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Bonds of trust crucial at Ross County, says Paul Lawson

By Alasdair Fraser

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PAUL Lawson admits he was “surprised” when Iain Vigurs was given the Ross County captaincy.

But the three times Staggies’ trophy winner is convinced the elevated role will bring out the very best in his close friend and former team-mate.

Lawson, these days player-manager of Highland League Formartine United, starred alongside Vigurs in a highly successful Victoria Park side before the pair moved in tandem to Motherwell in 2013.

Along with the likes of Stuart Kettlewell, Richie Brittain, Martin Scott and Michael Gardyne, Lawson and Vigurs were at the core of arguably one of the strongest midfields in County’s history.

Powerful bonds forged through heady achievements such as the 2010 Scottish Cup final run and 2012 First Division title triumph endure to this day, as witnessed in this summer’s staffing revamp.

Kettlewell is now lone manager with Brittain as assistant, while Vigurs, in his second Dingwall spell, has taken the skipper’s armband.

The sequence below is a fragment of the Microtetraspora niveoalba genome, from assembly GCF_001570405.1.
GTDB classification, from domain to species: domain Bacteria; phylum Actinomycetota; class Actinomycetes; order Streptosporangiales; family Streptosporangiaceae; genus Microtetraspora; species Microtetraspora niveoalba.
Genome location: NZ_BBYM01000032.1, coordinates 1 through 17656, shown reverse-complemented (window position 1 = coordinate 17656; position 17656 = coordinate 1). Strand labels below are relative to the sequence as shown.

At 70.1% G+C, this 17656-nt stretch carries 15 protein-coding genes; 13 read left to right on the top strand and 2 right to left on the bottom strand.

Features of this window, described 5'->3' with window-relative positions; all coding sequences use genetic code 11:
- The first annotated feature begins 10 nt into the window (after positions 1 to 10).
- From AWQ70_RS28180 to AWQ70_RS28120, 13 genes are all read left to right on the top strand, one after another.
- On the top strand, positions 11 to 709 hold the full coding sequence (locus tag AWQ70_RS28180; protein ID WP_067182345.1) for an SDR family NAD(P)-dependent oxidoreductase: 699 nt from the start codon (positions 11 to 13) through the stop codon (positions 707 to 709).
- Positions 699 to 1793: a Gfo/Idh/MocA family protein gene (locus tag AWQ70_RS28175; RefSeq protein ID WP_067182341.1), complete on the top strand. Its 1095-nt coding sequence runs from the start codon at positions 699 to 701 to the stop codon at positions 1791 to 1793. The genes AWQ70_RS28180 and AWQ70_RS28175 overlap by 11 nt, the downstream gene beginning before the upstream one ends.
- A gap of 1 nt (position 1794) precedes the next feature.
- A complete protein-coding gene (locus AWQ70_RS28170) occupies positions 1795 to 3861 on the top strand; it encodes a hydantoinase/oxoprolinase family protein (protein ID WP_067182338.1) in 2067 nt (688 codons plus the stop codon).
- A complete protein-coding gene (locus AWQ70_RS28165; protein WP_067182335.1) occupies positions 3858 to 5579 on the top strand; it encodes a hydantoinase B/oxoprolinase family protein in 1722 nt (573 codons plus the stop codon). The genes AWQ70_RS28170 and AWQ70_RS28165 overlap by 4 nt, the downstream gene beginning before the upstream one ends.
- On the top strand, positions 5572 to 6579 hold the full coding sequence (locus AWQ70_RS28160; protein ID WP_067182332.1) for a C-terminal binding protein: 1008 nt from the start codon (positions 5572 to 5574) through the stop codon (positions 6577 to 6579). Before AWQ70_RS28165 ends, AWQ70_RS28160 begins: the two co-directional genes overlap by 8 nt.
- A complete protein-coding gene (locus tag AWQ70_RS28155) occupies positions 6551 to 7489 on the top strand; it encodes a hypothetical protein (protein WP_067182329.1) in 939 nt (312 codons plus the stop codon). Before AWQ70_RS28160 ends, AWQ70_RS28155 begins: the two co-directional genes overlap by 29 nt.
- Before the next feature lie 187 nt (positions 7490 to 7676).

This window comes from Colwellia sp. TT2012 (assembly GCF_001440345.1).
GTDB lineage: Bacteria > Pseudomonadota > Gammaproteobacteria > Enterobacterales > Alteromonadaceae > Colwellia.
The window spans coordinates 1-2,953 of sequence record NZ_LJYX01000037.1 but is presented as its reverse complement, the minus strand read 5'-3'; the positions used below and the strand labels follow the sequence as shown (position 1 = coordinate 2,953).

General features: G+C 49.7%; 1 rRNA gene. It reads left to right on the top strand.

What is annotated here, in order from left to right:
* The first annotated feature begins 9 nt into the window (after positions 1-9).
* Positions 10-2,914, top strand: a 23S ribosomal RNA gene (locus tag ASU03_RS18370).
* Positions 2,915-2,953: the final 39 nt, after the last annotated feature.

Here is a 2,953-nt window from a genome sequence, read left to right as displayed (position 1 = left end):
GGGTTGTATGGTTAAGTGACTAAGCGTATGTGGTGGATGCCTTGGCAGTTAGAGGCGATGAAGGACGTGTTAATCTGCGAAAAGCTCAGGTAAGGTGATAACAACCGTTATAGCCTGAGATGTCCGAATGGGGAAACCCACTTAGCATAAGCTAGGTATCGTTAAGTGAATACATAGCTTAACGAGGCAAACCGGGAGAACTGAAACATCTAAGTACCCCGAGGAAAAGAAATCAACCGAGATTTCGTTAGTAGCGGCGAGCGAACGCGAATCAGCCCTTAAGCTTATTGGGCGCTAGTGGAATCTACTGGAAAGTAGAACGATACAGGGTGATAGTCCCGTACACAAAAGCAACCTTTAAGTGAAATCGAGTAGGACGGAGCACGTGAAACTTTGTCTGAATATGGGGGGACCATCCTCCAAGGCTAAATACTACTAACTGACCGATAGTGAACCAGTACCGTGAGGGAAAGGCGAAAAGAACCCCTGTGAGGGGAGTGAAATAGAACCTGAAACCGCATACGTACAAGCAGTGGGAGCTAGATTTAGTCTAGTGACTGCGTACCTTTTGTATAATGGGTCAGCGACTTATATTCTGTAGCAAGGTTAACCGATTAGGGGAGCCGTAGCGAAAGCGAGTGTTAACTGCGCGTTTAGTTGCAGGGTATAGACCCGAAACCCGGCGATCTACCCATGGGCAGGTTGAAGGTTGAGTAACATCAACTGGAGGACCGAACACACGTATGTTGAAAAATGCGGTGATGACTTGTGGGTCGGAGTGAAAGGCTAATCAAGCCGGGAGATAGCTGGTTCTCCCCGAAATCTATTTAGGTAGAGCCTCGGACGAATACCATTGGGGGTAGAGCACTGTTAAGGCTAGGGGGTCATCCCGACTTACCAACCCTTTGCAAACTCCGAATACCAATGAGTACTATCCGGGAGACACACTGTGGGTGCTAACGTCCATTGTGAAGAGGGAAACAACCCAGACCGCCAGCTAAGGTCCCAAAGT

Lawson recognises the strength of the structure, with unshakeable trust and friendship underpinning County’s ambitions.

The 36-year-old, who finished his full-time career at Fir Park in 2015, said: “As a team, we had this unbelievable work ethic and will to win. We’re all still good pals now and I can imagine what those three, Ketts, Richie and Vigs, will bring to their jobs.

“For Vigs, I’m not going to lie, I was shocked at first, although I say that jokingly. I wound him up about it on the group chat, but I was surprised.

“Vigs wasn’t always the type you’d mark down for the captaincy. His ability has never been in question, but his temperament was called into question a few times.

“We’d seen it on the training ground, but it is actually a measure of how much he cares. He just wanted to win and, like me, he’s a sore loser. This level of responsibility will be really good for him in harnessing that drive and experience for the team.

“It’s a great honour. I’m sure Iain feels very proud, especially at a club that means so much to him.”

Lawson joked that he was now waiting by the telephone for a Kettlewell call, given the key roles now occupied by his old cohorts.

He added: “Obviously, I don’t see the boys as much as I’d like now, but the minute you pick up the phone it’s as if you’ve never been away. There was such a close bond and we trained exactly how we played at Ross County, with a ferocity. Everyone was hammer to it every day and that’s where we got our success. Other clubs I know, including Motherwell despite their success, just didn’t have that intensity.

“It is good these people are still around the club. I expect the chairman knows just how important that is. Trust is so important in football management. I’ve got that at Formartine with my brother-in-law Russell Anderson. I can only see County reaping the benefits.”

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